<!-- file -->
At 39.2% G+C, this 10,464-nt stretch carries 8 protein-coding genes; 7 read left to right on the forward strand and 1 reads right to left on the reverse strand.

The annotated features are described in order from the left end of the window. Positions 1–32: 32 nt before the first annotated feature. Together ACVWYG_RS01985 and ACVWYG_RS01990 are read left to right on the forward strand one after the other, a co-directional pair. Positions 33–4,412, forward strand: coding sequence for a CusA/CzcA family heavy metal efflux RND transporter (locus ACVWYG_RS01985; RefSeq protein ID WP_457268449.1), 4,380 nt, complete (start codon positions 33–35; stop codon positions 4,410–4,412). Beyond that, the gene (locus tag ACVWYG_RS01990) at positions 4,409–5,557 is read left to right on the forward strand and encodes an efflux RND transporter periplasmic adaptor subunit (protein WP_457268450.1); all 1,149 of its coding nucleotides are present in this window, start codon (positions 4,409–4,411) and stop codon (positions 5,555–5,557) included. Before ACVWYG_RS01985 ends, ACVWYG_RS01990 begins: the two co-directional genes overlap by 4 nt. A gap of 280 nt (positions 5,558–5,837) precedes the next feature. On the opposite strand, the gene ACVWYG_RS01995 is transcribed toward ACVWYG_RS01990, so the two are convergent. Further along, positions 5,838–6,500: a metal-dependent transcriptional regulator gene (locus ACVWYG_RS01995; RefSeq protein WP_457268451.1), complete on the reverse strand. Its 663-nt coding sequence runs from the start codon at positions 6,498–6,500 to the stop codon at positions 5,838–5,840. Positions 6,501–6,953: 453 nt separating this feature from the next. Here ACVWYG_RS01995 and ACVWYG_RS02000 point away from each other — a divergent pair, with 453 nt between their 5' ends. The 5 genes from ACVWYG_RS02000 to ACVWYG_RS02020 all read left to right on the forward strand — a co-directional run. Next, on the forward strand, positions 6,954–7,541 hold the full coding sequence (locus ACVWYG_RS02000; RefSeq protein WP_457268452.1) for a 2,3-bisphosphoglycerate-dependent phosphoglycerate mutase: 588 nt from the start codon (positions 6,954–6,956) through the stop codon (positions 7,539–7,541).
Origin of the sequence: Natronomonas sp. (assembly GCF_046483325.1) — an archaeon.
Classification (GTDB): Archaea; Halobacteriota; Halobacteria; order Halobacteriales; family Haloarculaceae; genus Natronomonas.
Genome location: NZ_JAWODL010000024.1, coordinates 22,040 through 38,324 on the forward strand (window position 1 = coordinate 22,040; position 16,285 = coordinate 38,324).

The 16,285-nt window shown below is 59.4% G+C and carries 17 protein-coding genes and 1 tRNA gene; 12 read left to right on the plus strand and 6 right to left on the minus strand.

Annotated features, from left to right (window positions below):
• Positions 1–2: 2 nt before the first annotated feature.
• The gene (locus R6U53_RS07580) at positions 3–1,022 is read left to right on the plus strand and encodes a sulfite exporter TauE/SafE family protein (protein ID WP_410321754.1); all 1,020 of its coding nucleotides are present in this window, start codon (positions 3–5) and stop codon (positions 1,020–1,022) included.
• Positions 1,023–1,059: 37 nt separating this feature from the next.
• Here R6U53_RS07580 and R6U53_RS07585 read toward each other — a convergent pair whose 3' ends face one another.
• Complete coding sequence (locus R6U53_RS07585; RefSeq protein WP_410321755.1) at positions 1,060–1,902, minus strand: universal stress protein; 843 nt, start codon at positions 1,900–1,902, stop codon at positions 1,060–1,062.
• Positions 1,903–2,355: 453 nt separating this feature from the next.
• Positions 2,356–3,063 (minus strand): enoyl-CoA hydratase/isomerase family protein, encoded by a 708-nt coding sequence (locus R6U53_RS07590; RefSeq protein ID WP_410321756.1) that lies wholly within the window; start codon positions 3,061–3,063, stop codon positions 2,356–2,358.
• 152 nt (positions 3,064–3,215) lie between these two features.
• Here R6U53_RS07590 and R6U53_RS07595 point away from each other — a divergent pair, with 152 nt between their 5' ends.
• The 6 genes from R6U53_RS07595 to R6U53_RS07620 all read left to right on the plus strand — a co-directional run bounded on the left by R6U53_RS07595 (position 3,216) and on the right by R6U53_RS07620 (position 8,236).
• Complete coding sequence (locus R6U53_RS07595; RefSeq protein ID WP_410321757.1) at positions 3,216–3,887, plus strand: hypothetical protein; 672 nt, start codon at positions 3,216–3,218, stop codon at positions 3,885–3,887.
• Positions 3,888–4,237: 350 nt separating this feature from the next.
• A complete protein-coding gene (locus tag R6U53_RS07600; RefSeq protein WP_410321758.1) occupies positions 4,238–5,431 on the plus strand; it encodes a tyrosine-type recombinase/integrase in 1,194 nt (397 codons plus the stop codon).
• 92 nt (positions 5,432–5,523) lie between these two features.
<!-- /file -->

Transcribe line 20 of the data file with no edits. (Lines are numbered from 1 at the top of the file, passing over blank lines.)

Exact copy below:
• A complete protein-coding gene (locus tag R6U53_RS07600; RefSeq protein WP_410321758.1) occupies positions 4,238–5,431 on the plus strand; it encodes a tyrosine-type recombinase/integrase in 1,194 nt (397 codons plus the stop codon).